of Oldham County
Crisis - Oldham County struggles
to balance growth, serenity
Ahead! pushing efforts
to control growth
(June 2003) Some Oldham County residents are concerned
about issues they say threaten the quality of life that so many have
come to cherish in the north central Kentucky county. Of primary concern
are the effects of rapid growth on the countys infrastructure,
environment and rural heritage. One organization addressing these issues
is a nonprofit, non-partisan citizens group known as
are going up at Magnolia Place
subdivision in Crestwood, Ky.
Its a relatively unique quality of life to be in a metropolitan
area with rural flavor and open space, said Oldham Ahead! president
Rural flavor is one of the things that Lane and members of Oldham Ahead!
are working to preserve. The organization formed in June 2000 as a result
of a study called the Countryside Exchange, sponsored by
the Glynwood Center, a non-profit organization dedicated to advancing
the field of community stewardship. During the week-long program, a
team of international land use and planning experts studied the countys
strengths and weaknesses in the areas of business, environment, agriculture,
government and recreation and made recommendations for improvements.
Once the study was complete, local participants united
to form Oldham Ahead!, which now has more than 400 members dedicated
to implementing many of those recommendations. Specifically, its mission
is to promote the wise use of land and resources in the
county. The organization supports comprehensive land-use planning, economic
development and advocacy efforts that enhance the countys economy
while preserving its character.
Oldham Countys geographic location reflects the challenges faced
by the group and county officials as they plan for the future. Bordered
on the southwest by Jefferson County, the states largest urban
county, and by the rural counties of Trimble, Henry and Shelby to the
north, east and southeast, the county struggles with an identity that
is part rural farmland, part urban sprawl.
About 20 years ago, when Lane moved to Oldham County from Louisville,
the line separating the two was more distinct. The opportunity
to drive through and live on green space was the initial draw,
Then, green space was plentiful. Subdivisions were sparsely situated
throughout the county with plenty of rolling pastures in between. Stoplights
and traffic were out of the ordinary.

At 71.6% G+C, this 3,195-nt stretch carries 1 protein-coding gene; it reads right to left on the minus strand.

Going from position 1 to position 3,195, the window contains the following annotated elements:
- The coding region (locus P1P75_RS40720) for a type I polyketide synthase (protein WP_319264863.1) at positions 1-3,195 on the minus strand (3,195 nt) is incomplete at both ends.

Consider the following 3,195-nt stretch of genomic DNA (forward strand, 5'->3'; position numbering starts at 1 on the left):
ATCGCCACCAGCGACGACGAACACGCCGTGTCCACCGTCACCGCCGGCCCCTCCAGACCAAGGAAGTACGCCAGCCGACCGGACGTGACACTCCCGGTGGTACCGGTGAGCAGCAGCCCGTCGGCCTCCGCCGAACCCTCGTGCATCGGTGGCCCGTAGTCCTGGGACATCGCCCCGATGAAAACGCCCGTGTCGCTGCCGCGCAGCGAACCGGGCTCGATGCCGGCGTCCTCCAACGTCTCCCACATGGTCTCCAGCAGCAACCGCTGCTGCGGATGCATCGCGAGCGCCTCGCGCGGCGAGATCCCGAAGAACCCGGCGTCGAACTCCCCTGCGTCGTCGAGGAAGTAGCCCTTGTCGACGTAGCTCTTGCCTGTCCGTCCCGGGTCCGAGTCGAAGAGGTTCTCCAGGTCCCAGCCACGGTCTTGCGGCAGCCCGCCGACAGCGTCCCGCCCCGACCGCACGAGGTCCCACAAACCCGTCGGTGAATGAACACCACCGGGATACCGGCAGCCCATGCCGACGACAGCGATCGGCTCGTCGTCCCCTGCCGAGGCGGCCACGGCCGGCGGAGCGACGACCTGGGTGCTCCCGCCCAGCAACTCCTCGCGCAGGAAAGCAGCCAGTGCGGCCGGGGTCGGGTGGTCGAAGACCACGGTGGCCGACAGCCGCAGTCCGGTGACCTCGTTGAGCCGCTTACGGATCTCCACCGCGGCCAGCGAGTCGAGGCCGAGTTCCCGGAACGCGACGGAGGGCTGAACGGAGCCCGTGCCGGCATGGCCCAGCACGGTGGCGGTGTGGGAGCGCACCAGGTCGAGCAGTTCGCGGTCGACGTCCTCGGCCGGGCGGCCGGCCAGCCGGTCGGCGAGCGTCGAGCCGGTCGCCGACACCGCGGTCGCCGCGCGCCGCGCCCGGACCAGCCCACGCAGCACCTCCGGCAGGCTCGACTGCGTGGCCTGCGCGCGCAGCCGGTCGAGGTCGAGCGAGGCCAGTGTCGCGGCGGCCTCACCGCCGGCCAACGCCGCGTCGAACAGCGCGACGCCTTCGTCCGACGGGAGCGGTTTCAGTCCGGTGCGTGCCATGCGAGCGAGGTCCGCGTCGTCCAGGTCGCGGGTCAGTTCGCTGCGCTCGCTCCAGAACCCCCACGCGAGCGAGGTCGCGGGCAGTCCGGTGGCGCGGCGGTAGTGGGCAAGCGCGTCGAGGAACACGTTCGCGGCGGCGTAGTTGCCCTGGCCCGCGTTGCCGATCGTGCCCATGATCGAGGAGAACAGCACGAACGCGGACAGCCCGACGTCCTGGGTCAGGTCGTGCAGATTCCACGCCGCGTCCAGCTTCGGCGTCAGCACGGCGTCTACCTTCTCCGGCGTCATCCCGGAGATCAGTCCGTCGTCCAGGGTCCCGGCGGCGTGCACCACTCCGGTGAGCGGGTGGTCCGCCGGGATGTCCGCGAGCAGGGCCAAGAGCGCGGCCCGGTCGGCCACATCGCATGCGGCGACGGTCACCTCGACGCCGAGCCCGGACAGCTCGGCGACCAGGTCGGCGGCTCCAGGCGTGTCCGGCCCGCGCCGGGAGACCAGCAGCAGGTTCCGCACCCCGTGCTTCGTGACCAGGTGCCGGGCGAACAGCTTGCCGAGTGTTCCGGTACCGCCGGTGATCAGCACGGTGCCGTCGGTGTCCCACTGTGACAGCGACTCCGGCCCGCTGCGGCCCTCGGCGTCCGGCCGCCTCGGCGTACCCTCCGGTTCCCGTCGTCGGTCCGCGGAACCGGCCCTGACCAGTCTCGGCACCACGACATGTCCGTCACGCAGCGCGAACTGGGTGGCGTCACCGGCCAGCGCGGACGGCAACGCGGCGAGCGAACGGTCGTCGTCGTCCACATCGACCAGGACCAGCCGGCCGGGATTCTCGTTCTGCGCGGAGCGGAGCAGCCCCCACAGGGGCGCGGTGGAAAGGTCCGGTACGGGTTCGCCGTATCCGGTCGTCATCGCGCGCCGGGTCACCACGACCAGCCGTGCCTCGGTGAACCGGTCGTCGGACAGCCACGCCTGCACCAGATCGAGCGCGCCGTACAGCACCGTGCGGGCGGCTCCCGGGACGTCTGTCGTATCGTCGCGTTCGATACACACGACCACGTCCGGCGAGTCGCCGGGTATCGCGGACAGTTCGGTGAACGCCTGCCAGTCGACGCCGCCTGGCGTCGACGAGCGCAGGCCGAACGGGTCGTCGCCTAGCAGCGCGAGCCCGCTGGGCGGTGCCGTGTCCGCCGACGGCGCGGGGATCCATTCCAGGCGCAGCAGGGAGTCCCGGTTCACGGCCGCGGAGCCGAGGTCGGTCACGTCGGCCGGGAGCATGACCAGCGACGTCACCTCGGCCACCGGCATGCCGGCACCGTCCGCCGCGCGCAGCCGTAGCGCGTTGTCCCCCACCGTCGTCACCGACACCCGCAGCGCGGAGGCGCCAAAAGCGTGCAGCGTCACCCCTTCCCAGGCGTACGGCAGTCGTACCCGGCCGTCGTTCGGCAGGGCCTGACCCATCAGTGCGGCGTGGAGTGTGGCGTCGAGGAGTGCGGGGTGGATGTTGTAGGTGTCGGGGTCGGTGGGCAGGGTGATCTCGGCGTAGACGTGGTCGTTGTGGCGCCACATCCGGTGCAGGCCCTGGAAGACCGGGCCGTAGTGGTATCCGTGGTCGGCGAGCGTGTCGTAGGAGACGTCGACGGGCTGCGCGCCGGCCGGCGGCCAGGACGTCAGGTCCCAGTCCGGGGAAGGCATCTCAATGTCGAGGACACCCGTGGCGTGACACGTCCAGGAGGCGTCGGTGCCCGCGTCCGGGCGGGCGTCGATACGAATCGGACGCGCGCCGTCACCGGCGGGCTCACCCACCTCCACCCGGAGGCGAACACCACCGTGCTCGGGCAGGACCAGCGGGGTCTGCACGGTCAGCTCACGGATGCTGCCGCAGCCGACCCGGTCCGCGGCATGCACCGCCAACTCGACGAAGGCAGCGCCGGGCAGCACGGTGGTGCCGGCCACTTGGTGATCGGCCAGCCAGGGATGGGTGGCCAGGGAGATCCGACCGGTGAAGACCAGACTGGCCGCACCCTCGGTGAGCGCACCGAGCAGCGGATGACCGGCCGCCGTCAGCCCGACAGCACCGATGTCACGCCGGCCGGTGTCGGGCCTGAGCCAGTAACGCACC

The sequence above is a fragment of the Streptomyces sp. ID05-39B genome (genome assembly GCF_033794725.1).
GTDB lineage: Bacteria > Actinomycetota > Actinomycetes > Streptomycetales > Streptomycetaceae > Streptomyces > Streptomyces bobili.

To some extent, the description still fits. But rapid population growth
and the exchange of farms for subdivisions has decreased green spaces
and put strains on the countys roads, schools and utilities. From
1970 to 2000, Oldham Countys population more than tripled, according
to U.S. Census Bureau records. It continues to be one of the fastest
growing counties in the state, with a population of more than 48,000
in 2001 and an average household income of more than $64,000. The countys
population is rising by nearly 4 percent each year, by some estimates.
Now the question being asked by Oldham Ahead! is this: What is the cost
of such rapid growth? In an effort to answer this question and to help
county officials plan for the future, the next project of the group
is a cost of community services study. The study, a collaborative effort
of Oldham Ahead! and county officials, would define the cost of residential
development, farm and open land, and commercial and industrial development
in relation to tax revenue.
This study could be used (by county government) for budgeting
and long-range planning, said Lane.
Oldham County Judge-Executive Mary Ellen Kinser agrees
that such a study is important in helping the county fine-tune
expenditures and determine how best to utilize revenue. A
fiscal impact study is what were looking for, said Kinser.
A dynamic study, one that can be updated regularly, is also important,
Not only would such a study help county officials, it would also help
field concerns posed in a public opinion survey sponsored by the organization
in 2001. The survey, conducted by Horizon Research International market
research firm, was completed by 400 individuals representative of the
demographic profile of the county. Individuals were asked their opinions
concerning quality of life, growth management, economic development
and future development of the county. Results of the survey indicated
that the most important issue the county faces is maintaining the quality
of public schools. Other issues of concern included: individual property